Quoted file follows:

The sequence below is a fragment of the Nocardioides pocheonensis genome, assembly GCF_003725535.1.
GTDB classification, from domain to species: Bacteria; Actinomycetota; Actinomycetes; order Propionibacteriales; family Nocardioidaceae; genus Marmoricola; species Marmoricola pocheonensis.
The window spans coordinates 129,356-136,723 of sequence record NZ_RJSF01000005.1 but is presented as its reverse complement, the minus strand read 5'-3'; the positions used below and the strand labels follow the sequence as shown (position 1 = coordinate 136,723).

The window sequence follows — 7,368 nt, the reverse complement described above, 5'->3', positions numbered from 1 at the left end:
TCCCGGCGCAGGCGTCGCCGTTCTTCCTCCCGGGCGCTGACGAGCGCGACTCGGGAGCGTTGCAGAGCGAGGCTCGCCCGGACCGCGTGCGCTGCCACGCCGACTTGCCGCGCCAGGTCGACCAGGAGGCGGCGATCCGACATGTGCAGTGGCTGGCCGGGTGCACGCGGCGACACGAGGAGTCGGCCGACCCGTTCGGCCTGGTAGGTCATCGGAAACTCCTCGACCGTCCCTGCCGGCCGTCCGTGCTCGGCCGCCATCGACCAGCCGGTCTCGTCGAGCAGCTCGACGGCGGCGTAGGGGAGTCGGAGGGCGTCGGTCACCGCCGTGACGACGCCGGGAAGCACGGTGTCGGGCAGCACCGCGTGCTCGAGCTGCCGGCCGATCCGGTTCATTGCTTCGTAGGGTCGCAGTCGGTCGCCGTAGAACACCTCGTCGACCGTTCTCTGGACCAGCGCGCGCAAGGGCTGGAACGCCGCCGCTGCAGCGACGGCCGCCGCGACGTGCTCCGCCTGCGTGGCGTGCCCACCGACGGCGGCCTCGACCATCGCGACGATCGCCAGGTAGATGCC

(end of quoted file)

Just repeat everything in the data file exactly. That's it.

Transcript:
The sequence below is a fragment of the Nocardioides pocheonensis genome, assembly GCF_003725535.1.
GTDB classification, from domain to species: Bacteria; Actinomycetota; Actinomycetes; order Propionibacteriales; family Nocardioidaceae; genus Marmoricola; species Marmoricola pocheonensis.
The window spans coordinates 129,356-136,723 of sequence record NZ_RJSF01000005.1 but is presented as its reverse complement, the minus strand read 5'-3'; the positions used below and the strand labels follow the sequence as shown (position 1 = coordinate 136,723).

The window sequence follows — 7,368 nt, the reverse complement described above, 5'->3', positions numbered from 1 at the left end:
TCCCGGCGCAGGCGTCGCCGTTCTTCCTCCCGGGCGCTGACGAGCGCGACTCGGGAGCGTTGCAGAGCGAGGCTCGCCCGGACCGCGTGCGCTGCCACGCCGACTTGCCGCGCCAGGTCGACCAGGAGGCGGCGATCCGACATGTGCAGTGGCTGGCCGGGTGCACGCGGCGACACGAGGAGTCGGCCGACCCGTTCGGCCTGGTAGGTCATCGGAAACTCCTCGACCGTCCCTGCCGGCCGTCCGTGCTCGGCCGCCATCGACCAGCCGGTCTCGTCGAGCAGCTCGACGGCGGCGTAGGGGAGTCGGAGGGCGTCGGTCACCGCCGTGACGACGCCGGGAAGCACGGTGTCGGGCAGCACCGCGTGCTCGAGCTGCCGGCCGATCCGGTTCATTGCTTCGTAGGGTCGCAGTCGGTCGCCGTAGAACACCTCGTCGACCGTTCTCTGGACCAGCGCGCGCAAGGGCTGGAACGCCGCCGCTGCAGCGACGGCCGCCGCGACGTGCTCCGCCTGCGTGGCGTGCCCACCGACGGCGGCCTCGACCATCGCGACGATCGCCAGGTAGATGCC